Archetypes are useful for imagining diverse, interesting characters. Literature is full of jesters and jokers, lovers, warriors, wise sages, and fools. Some of these are literal (the fool is a literal court jester who entertains a king), others metaphorical (the ‘class clown’ who loves to entertain). Read archetype examples and tips for using this concept to make your characters and their arcs more intriguing:
First, what are archetypes? A fuller definition
The first definition of ‘archetype’ comes from psychology. We’ve written previously about Jungian character archetypes. In Jung’s writing, an archetype is a concept that describes a ‘mental image inherited from the earliest human ancestors’.
For example, when we picture a ‘warrior’, regional, cultural or language differences aside, we are likely to picture someone who is a fighter, a leader; someone whose calling is to fight for kingdom, country, or their own reasons.
Secondly, ‘archetype’ is also used more broadly to mean ‘a very typical example of a certain person or thing’. For example, you could say someone is the ‘archetypal lover’. This means they match our ideas of what ‘lovers’ do (write love letters, perhaps, or pine for the loved object when they are apart).
Thirdly, ‘archetype’ also means ‘an original which has been imitated’ (OED).
Think of archetype examples from stories like the ‘unhappy philosopher’ or the ‘jester’ character archetype.
You see this character from Shakesepeare’s title character in Hamlet (who questions everything) to the jaded Holden Caufield in J.D. Salinger’s wry novella, Catcher in the Rye (1951). Although authors might not be intentionally imitating each other, their work imitates the shared archetype, the broad images that circle back again and again, in new clothes, in many authors’ creations.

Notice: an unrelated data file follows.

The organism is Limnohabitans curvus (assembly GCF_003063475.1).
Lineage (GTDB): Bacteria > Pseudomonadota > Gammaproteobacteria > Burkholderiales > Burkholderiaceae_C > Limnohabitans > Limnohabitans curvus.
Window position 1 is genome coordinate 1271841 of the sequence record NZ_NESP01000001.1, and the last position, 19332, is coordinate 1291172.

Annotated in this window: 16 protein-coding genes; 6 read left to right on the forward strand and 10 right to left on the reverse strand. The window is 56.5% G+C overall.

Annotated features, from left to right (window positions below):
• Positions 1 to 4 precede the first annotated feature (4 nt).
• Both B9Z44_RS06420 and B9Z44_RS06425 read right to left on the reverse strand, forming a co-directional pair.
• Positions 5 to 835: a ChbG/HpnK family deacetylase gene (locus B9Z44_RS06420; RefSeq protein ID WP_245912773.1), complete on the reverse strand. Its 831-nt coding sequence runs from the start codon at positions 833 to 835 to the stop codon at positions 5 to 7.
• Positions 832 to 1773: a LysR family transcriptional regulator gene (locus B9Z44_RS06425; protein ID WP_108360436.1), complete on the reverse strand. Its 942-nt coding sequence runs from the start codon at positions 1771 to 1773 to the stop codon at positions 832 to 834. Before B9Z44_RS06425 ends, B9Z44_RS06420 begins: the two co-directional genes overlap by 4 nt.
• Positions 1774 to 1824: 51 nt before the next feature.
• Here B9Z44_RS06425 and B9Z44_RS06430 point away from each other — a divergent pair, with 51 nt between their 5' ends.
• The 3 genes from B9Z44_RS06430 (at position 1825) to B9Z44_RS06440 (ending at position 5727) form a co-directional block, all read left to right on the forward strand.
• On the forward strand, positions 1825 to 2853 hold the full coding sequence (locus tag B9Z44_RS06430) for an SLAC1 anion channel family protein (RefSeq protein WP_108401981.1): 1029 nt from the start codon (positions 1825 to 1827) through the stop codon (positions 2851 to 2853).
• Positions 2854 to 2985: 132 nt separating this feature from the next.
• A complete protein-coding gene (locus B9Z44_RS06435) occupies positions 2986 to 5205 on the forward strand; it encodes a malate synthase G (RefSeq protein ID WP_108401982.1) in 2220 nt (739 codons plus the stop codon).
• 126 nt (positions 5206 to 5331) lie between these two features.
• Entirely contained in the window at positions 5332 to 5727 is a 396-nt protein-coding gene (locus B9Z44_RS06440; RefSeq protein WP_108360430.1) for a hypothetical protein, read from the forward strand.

See more of our top posts on character types and archetypes at our character writing hub.
Now that we’ve defined archetypes, how do you create unique characters using this concept?
1. List character archetypes that fit your story idea
Certain character archetypes go almost by default with certain kinds of story. The ‘warrior’ archetype makes sense in a historical war novel, for example. In a romance, the lover archetype is an obvious choice.
List archetypes alongside their typical strengths and flaws. For example:
Strengths: Fearlessness, willingness to serve, raw power
Flaws: Conflict can spill over into other areas of life, emotional detachment or numbing
Strengths: Kindness, Empathy
Flaws: May put others’ needs above their own, vulnerable to deceit or betrayal of trust/vulnerability
Think of other archetypes. As an exercise, write down archetypes such as ‘Jester/Joker’, ‘Mother’, and ‘Villain’. Free-write ideas of what strengths or flaws these types could have.
Think about your story idea. Do any of these characters types fit your story? How could their strengths or flaws affect how it unfolds?
2. Complicate common archetypes
Character archetypes that are used in an obvious and heavy-handed way often feel too stylized, unimaginative or one-dimensional. The warrior who is an out-and-out fighter and lives for the battlefield is still interesting (when you give him goals, stakes, and flaws). Yet a warrior whose character subverts our assumptions about character types is often fascinating.
Subverting character archetypes: An example
In Sebastian Faulks’ war novel Birdsong (1993), the protagonist Stephen Wraysford becomes a lieutenant of the British Army. As we might expect of a ‘warrior’ or ‘fighter’ archetype, while he is stationed in France in 1916 Stephen refuses leave because he’s committed to the war.
Yet we also see Stephen grow lonely, and he writes to a woman he had an affair with pre-war. Stephen confesses his enduring love. A year later, when he temporarily returns to England, he also expresses relief to be away from the trenches.
Here, we might assume the high-ranking army man who refuses to desert the cause is the typical ‘warrior’ archetype. Yet the romantic and emotional aspect of Stephen – his reaching out to a past lover and the relief he finds in ‘home’ – makes him something of a reluctant warrior, too.
There is tension in the character between the ‘warrior’ and ‘lover’ archetypes. What you could call ‘archetypal tension’ makes the character human, multi-faceted.
These tensions within Stephen add uncertainty and intrigue to the story. Mixing archetypal qualities this way is one way to make characters more interesting.